Western Illinois Historical Review, Vol. III, Spring (2011)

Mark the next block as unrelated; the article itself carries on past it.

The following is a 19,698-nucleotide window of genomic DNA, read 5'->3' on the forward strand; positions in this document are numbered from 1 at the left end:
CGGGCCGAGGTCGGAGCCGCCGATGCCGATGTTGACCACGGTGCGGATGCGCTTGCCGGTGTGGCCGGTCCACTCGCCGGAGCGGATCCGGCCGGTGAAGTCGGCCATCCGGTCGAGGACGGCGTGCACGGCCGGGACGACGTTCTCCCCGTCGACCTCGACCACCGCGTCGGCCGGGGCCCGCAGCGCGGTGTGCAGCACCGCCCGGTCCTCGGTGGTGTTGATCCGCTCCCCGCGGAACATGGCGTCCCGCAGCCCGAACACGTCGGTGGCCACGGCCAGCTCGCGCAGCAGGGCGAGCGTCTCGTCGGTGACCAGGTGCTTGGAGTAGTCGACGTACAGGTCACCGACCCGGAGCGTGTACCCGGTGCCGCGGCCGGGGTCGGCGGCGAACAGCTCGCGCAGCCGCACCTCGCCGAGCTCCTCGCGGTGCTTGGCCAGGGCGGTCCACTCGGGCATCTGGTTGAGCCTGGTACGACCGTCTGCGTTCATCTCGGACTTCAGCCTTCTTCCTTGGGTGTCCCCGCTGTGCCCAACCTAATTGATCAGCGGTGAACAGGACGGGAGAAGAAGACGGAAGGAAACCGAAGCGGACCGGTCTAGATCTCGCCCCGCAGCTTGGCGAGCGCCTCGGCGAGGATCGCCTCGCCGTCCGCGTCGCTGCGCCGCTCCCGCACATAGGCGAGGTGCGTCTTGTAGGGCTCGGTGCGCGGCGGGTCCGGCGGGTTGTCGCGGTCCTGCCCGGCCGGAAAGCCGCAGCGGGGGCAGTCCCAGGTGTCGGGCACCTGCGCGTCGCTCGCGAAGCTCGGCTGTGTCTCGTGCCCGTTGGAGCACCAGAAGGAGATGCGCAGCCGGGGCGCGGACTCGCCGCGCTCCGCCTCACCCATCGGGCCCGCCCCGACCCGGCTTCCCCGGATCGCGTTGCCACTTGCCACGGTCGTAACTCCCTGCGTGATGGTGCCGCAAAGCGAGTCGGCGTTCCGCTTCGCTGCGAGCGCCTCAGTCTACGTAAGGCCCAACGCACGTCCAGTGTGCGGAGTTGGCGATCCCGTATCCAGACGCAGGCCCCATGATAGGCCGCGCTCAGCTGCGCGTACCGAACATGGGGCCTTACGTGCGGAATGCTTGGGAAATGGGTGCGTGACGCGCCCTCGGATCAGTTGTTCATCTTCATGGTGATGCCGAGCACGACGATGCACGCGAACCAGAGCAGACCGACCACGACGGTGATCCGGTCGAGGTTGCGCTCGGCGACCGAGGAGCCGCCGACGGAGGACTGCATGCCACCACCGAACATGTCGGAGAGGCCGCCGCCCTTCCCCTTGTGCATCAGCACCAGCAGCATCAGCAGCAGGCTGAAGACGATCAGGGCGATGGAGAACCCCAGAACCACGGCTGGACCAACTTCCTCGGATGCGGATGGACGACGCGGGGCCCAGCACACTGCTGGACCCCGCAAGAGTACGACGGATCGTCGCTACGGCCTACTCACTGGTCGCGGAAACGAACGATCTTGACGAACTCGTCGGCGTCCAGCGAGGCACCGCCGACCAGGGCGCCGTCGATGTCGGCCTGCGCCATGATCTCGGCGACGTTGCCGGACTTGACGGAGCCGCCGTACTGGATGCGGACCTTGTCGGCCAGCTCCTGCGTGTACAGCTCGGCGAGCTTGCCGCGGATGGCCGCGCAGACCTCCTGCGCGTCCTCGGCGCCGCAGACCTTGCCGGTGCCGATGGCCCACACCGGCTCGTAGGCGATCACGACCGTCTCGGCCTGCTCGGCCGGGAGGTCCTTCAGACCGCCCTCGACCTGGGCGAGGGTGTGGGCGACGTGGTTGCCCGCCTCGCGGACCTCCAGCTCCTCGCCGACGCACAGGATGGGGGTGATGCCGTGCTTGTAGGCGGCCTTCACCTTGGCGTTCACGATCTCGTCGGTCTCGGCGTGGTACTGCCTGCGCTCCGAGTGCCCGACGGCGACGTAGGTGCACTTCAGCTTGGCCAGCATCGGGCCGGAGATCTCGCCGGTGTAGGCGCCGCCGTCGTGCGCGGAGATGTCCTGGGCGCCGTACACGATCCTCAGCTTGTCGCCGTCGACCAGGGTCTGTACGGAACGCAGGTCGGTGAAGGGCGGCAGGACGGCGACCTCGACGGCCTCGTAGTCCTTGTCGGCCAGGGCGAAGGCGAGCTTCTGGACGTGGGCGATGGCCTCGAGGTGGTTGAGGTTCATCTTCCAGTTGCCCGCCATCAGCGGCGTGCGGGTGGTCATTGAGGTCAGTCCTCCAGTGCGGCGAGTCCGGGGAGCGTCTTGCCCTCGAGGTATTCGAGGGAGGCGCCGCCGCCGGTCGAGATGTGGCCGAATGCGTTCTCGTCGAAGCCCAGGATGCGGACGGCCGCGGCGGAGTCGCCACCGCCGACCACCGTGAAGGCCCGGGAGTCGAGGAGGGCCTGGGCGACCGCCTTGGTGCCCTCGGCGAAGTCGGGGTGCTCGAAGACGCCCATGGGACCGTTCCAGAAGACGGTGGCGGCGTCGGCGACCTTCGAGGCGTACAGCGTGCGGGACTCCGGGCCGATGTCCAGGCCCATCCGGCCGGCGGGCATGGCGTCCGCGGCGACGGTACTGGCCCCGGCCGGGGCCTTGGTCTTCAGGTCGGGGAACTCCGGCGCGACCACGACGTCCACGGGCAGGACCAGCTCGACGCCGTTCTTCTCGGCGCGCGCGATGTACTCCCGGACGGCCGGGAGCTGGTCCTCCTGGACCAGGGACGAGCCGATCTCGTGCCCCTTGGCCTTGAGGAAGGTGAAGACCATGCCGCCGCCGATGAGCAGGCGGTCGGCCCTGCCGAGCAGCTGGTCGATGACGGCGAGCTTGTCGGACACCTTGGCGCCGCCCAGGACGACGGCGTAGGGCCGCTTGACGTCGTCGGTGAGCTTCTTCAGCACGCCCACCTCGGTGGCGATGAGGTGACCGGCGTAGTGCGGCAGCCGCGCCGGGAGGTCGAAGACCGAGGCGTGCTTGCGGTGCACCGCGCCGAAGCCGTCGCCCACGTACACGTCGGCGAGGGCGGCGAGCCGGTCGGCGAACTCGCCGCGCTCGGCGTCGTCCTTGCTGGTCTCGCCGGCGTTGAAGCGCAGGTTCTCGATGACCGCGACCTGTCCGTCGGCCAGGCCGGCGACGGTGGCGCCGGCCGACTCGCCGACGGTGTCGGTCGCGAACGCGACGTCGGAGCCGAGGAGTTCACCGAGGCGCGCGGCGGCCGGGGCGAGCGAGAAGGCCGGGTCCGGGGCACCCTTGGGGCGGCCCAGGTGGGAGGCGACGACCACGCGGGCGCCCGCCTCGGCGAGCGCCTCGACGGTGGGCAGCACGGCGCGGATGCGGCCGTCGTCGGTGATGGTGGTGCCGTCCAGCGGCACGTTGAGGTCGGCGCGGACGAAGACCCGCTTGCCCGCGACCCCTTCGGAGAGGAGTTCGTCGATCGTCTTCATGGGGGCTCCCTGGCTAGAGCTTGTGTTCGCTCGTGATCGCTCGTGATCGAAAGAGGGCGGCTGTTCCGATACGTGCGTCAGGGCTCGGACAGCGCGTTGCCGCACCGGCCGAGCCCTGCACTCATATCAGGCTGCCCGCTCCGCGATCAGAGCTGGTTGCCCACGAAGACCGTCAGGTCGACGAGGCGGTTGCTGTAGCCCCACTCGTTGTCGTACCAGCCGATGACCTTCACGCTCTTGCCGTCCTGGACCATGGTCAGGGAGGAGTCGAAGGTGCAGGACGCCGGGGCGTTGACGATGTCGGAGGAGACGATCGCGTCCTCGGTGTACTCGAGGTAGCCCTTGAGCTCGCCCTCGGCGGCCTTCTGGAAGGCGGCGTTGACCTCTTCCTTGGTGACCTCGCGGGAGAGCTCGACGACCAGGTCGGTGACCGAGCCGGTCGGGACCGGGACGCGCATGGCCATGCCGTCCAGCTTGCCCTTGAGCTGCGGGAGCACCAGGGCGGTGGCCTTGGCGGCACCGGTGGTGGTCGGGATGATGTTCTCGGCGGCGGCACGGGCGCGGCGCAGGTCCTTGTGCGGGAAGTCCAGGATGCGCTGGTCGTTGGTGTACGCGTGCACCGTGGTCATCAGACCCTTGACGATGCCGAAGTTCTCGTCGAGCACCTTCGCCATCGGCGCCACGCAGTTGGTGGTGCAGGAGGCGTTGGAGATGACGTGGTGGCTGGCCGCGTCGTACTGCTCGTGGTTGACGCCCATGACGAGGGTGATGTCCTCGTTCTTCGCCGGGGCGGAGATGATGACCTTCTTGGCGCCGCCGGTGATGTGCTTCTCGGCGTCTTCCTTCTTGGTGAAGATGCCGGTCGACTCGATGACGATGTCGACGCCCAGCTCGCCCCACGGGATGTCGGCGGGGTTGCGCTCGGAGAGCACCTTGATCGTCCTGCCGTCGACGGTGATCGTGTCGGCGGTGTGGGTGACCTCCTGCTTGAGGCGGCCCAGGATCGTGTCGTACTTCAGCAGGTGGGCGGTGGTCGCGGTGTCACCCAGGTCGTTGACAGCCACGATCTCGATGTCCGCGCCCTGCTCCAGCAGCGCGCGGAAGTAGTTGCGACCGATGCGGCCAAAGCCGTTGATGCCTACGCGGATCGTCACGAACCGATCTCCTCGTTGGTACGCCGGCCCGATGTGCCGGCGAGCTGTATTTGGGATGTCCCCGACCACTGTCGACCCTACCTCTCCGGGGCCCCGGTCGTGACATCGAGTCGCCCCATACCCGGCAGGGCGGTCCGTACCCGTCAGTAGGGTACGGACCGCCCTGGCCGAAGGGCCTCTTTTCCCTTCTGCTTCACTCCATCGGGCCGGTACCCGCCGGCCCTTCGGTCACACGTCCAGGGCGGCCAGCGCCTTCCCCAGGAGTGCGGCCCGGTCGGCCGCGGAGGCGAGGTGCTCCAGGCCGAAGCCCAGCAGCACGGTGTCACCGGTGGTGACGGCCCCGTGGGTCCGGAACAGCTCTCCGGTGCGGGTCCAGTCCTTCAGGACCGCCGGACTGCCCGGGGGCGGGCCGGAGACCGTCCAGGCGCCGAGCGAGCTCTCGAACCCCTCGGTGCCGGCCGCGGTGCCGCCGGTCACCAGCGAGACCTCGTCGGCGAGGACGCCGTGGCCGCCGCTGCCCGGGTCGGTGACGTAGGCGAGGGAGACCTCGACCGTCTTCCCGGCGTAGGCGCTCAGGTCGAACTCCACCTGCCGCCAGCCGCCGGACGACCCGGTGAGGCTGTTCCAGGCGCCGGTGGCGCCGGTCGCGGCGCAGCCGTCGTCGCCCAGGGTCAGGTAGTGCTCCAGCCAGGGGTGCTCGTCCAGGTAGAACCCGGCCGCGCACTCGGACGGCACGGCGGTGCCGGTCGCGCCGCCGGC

An increasing concern over the criminality of witchcraft and the persecution of accused witches marked the early modern period of European history between 1450 and 1750. Scholars, both past and present, have been intrigued about this period during which witchcraft was defined as a secular crime and convicted witches were executed. Early modern people were beset by concerns about political, religious, social, and economic disorder that stimulated their fears and anxieties to create a situation that I term a “climate of fear.” This article examines English demonologies authored by Reginald Scot, William Perkins, George Gifford, and Alexander Roberts during the late sixteenth and early seventeenth centuries to identify both how a pervasive climate of fear helped shape early modern witchcraft beliefs and how demonological treatises contributed to the ongoing early modern dialogue about the connections between witchcraft and fear.